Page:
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High-speed loophole

How you can escape the police


All we heard was the terrible high-pitched screeching of the tires as the SUV came tearing around the corner.

We didn't see it until it was bearing down on us because it was nighttime, the car was dark and the SUV's driver had left the lights off. My husband and I both dove for the side of the road, and the car missed us by a few feet. Moments later, the police officer the driver was fleeing from turned the corner at a slower rate of speed, his quarry already long gone.

My street is one of the few in my downtown neighborhood that isn't on the grid system. Because it dead ends, it sometimes trips up auto thieves who occasionally tear through the neighborhood at speeds exceeding 90 miles an hour in an attempt to outrun the police, who they know aren't allowed to pursue them above the speed limit. (In one case I watched a drunken auto thief puke all over the officer who arrested him.)

Most of the time though, these lunatics manage to elude the police because that's what the Charlotte-Mecklenburg Police pursuit driving policy mandates: "Once it has been determined that the driver of a vehicle is refusing to yield," the policy states, "the officer will immediately deactivate blue lights and siren and cease attempts to pursue the violator when the reason for the vehicle stop is other than a felony dangerous to life."

In February, Mint Hill police chased a man in a stolen car through Charlotte who eventually collided with Roxane Javid, pushing her mini van into the path of a city bus. Javid wound up with a black eye and a neck injury. In the aftermath, The Charlotte Observer's editorial board, which has repeatedly praised CMPD's immediate surrender policy, joined others in calling for the Mint Hill police to change their policy.

But I'm not convinced that Charlotte's policy isn't killing people and neither are most cops I know. What no one is considering is how this policy is interpreted by the perps, whom officers say are highly familiar with it.

In fact, repeat offenders are so familiar with it that when they confuse state highway troopers, who are allowed to pursue them, with CMPD officers, they regularly tell the troopers who catch them in chases that they are going to "get in trouble" for chasing them.

They're right. Over the last decade, Charlotte-Mecklenburg police officers have been fired for violating the department's chase policy while trying to catch a speeding suspect. Police say that the bad guys have figured out that all they have to do to activate CMPD's anti-chase policy is to take off at a high rate of speed. If they are merely driving a stolen car and don't plow into anything in the process, they're rewarded by getting off scot-free.

The policy arguably cost Bob Daughtridge, a 48-year-old father of two, his life in 2002. William Thomas Young, 47, had just robbed a business and had a stolen cash register in his car when he peeled away from police at a high rate of speed and collided with Daughtridge. The police didn't know about the cash register when they drove in Young's direction on Monroe Road, intending to pull him over because he didn't have a license plate. The officer didn't have a chance to put on his lights or siren and didn't chase Young before he plowed into Daughtridge.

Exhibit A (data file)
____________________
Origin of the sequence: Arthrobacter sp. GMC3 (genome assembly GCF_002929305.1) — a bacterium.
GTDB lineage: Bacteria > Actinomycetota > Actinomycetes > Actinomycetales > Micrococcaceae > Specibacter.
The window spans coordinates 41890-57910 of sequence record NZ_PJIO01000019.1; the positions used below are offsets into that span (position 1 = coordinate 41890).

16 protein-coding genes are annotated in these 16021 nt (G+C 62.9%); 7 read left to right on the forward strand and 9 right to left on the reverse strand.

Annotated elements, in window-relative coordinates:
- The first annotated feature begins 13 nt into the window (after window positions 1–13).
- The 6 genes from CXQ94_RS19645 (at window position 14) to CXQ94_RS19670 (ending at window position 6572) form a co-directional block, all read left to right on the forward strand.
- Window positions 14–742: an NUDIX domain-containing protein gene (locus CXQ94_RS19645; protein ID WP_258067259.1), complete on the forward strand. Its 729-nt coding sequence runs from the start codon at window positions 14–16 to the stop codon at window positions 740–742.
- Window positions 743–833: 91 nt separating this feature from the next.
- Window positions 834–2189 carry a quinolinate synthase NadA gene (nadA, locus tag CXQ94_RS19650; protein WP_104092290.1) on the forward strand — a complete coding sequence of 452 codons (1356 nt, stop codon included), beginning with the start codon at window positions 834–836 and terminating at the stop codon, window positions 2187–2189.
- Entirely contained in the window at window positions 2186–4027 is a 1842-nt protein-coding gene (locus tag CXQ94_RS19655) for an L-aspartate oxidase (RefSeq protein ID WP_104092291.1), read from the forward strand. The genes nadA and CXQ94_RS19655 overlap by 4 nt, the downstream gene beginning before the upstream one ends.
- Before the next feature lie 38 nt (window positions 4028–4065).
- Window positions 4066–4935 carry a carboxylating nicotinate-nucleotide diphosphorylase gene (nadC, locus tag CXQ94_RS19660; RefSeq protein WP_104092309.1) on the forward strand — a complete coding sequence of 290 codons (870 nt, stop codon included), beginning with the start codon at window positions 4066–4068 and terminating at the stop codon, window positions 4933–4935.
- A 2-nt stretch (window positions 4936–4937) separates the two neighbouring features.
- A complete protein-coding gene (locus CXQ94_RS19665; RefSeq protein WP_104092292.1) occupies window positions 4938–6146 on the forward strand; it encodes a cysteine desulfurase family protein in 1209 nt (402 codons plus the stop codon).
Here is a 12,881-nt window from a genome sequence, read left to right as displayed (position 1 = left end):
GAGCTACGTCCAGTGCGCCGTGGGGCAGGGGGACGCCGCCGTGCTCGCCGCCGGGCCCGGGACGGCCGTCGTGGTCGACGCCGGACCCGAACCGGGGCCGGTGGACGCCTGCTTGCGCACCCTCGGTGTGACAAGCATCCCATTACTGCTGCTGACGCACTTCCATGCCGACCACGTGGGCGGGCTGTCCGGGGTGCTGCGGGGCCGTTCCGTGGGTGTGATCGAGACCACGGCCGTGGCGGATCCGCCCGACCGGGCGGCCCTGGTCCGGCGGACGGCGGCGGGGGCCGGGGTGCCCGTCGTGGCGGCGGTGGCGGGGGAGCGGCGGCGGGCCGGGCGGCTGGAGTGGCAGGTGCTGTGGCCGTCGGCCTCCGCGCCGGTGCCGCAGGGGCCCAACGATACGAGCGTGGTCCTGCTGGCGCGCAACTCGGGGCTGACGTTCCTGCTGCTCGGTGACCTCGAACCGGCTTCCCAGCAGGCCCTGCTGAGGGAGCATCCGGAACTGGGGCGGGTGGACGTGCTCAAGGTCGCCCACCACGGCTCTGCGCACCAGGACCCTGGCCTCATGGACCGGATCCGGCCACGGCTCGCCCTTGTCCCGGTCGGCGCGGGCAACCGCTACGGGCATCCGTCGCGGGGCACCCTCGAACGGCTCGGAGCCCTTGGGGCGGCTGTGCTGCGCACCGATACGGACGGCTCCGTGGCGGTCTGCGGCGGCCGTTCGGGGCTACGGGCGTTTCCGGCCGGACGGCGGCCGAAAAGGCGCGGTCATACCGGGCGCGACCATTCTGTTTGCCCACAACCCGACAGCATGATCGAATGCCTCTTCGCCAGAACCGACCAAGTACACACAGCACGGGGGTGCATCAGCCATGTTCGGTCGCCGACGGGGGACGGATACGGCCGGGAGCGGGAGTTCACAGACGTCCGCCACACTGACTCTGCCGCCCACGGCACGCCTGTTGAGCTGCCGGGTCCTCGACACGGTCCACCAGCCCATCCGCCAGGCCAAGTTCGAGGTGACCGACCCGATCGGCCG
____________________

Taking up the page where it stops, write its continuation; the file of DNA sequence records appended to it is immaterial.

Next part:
Though the department hasn't studied it, officers I spoke to for this piece believe that suspects attempt to elude them more now than they did before the department changed its policy in 1995. Several agreed with one officer's assessment that the policy may also have contributed to Charlotte's auto theft problem. Officers say it is far more difficult to arrest and prosecute people for auto theft if you can't catch them actually driving or taking off in the car. Sure, they leave finger prints, but they can claim later they just sat in it and didn't know it was stolen.

The department's own statistics may support that theory. The first big surge in auto theft in Charlotte -- a 16 percent increase -- was recorded the year after the tougher pursuit driving policy took effect.

And though none of the officers I spoke to would criticize the pursuit driving policy on the record, the buzz around the department is that it probably contributed to the death of Bruce Edward Lawrence, 55, and the serious injury of his daughter, Cassandra Marie Lawrence, 20, in a late-night head-on collision last week.

Pineville Police set up a road block in an effort to stop Demario Keonta Perry, 20, who was driving the wrong way at about 70 mph on Interstate 485 on Sunday. But Perry merely drove around them on the shoulder and kept going for several miles before he collided with the Lawrences.

Because offenders like Perry, who had been arrested before on other crime and driving-related charges, don't usually distinguish between officers of the various police departments, he probably knew, as other suspects who have blown by road blocks do, that Charlotte-Mecklenburg officers couldn't pursue him if he went around them and jacked up his speed.

That's exactly what Perry did, and the Lawrence family paid a terrible price for it.

Tune in to Tara Servatius' new radio show on NewsTalk 1110 AM starting June 4 at 9 p.m.

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